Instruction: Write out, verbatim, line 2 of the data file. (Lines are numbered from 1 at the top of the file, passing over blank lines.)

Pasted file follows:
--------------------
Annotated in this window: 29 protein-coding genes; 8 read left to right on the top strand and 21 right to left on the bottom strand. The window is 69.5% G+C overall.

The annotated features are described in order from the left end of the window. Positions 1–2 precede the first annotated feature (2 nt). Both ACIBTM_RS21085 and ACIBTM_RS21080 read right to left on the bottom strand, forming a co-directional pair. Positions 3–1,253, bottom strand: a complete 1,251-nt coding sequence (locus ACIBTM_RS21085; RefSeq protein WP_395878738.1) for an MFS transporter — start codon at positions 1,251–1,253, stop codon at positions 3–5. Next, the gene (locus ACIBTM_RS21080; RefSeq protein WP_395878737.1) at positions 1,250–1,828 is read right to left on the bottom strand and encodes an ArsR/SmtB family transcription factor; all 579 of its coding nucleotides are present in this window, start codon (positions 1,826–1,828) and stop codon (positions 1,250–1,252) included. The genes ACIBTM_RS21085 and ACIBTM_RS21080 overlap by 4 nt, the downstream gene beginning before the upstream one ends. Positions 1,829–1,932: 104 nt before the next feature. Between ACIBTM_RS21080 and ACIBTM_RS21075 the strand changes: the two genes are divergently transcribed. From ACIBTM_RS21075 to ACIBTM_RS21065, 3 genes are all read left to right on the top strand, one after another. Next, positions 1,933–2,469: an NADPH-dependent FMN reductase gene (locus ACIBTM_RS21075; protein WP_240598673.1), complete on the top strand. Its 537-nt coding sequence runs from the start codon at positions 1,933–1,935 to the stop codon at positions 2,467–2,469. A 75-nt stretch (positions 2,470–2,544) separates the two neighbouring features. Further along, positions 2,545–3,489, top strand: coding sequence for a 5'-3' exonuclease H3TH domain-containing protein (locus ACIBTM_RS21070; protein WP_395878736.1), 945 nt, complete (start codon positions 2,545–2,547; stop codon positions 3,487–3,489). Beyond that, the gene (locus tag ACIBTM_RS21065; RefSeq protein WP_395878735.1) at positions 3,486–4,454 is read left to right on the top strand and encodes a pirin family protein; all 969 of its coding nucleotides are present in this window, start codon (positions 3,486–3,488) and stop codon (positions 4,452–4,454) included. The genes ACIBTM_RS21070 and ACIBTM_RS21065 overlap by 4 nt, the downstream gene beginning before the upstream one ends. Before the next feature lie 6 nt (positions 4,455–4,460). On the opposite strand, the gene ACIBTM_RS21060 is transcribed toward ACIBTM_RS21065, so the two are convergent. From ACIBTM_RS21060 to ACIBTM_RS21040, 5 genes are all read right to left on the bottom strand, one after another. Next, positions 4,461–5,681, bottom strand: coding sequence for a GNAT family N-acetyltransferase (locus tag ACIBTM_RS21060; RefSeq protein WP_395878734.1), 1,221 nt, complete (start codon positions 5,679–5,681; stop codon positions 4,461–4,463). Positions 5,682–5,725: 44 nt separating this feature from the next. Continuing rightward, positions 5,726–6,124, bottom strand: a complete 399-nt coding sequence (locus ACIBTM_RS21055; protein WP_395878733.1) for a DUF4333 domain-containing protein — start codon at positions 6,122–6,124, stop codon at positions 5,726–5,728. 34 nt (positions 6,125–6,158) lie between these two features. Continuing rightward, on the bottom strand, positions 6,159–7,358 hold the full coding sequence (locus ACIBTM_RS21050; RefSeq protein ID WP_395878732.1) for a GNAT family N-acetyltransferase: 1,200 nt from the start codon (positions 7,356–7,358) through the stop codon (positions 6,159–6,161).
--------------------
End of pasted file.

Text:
The annotated features are described in order from the left end of the window. Positions 1–2 precede the first annotated feature (2 nt). Both ACIBTM_RS21085 and ACIBTM_RS21080 read right to left on the bottom strand, forming a co-directional pair. Positions 3–1,253, bottom strand: a complete 1,251-nt coding sequence (locus ACIBTM_RS21085; RefSeq protein WP_395878738.1) for an MFS transporter — start codon at positions 1,251–1,253, stop codon at positions 3–5. Next, the gene (locus ACIBTM_RS21080; RefSeq protein WP_395878737.1) at positions 1,250–1,828 is read right to left on the bottom strand and encodes an ArsR/SmtB family transcription factor; all 579 of its coding nucleotides are present in this window, start codon (positions 1,826–1,828) and stop codon (positions 1,250–1,252) included. The genes ACIBTM_RS21085 and ACIBTM_RS21080 overlap by 4 nt, the downstream gene beginning before the upstream one ends. Positions 1,829–1,932: 104 nt before the next feature. Between ACIBTM_RS21080 and ACIBTM_RS21075 the strand changes: the two genes are divergently transcribed. From ACIBTM_RS21075 to ACIBTM_RS21065, 3 genes are all read left to right on the top strand, one after another. Next, positions 1,933–2,469: an NADPH-dependent FMN reductase gene (locus ACIBTM_RS21075; protein WP_240598673.1), complete on the top strand. Its 537-nt coding sequence runs from the start codon at positions 1,933–1,935 to the stop codon at positions 2,467–2,469. A 75-nt stretch (positions 2,470–2,544) separates the two neighbouring features. Further along, positions 2,545–3,489, top strand: coding sequence for a 5'-3' exonuclease H3TH domain-containing protein (locus ACIBTM_RS21070; protein WP_395878736.1), 945 nt, complete (start codon positions 2,545–2,547; stop codon positions 3,487–3,489). Beyond that, the gene (locus tag ACIBTM_RS21065; RefSeq protein WP_395878735.1) at positions 3,486–4,454 is read left to right on the top strand and encodes a pirin family protein; all 969 of its coding nucleotides are present in this window, start codon (positions 3,486–3,488) and stop codon (positions 4,452–4,454) included. The genes ACIBTM_RS21070 and ACIBTM_RS21065 overlap by 4 nt, the downstream gene beginning before the upstream one ends. Before the next feature lie 6 nt (positions 4,455–4,460). On the opposite strand, the gene ACIBTM_RS21060 is transcribed toward ACIBTM_RS21065, so the two are convergent. From ACIBTM_RS21060 to ACIBTM_RS21040, 5 genes are all read right to left on the bottom strand, one after another. Next, positions 4,461–5,681, bottom strand: coding sequence for a GNAT family N-acetyltransferase (locus tag ACIBTM_RS21060; RefSeq protein WP_395878734.1), 1,221 nt, complete (start codon positions 5,679–5,681; stop codon positions 4,461–4,463). Positions 5,682–5,725: 44 nt separating this feature from the next. Continuing rightward, positions 5,726–6,124, bottom strand: a complete 399-nt coding sequence (locus ACIBTM_RS21055; protein WP_395878733.1) for a DUF4333 domain-containing protein — start codon at positions 6,122–6,124, stop codon at positions 5,726–5,728. 34 nt (positions 6,125–6,158) lie between these two features. Continuing rightward, on the bottom strand, positions 6,159–7,358 hold the full coding sequence (locus ACIBTM_RS21050; RefSeq protein ID WP_395878732.1) for a GNAT family N-acetyltransferase: 1,200 nt from the start codon (positions 7,356–7,358) through the stop codon (positions 6,159–6,161).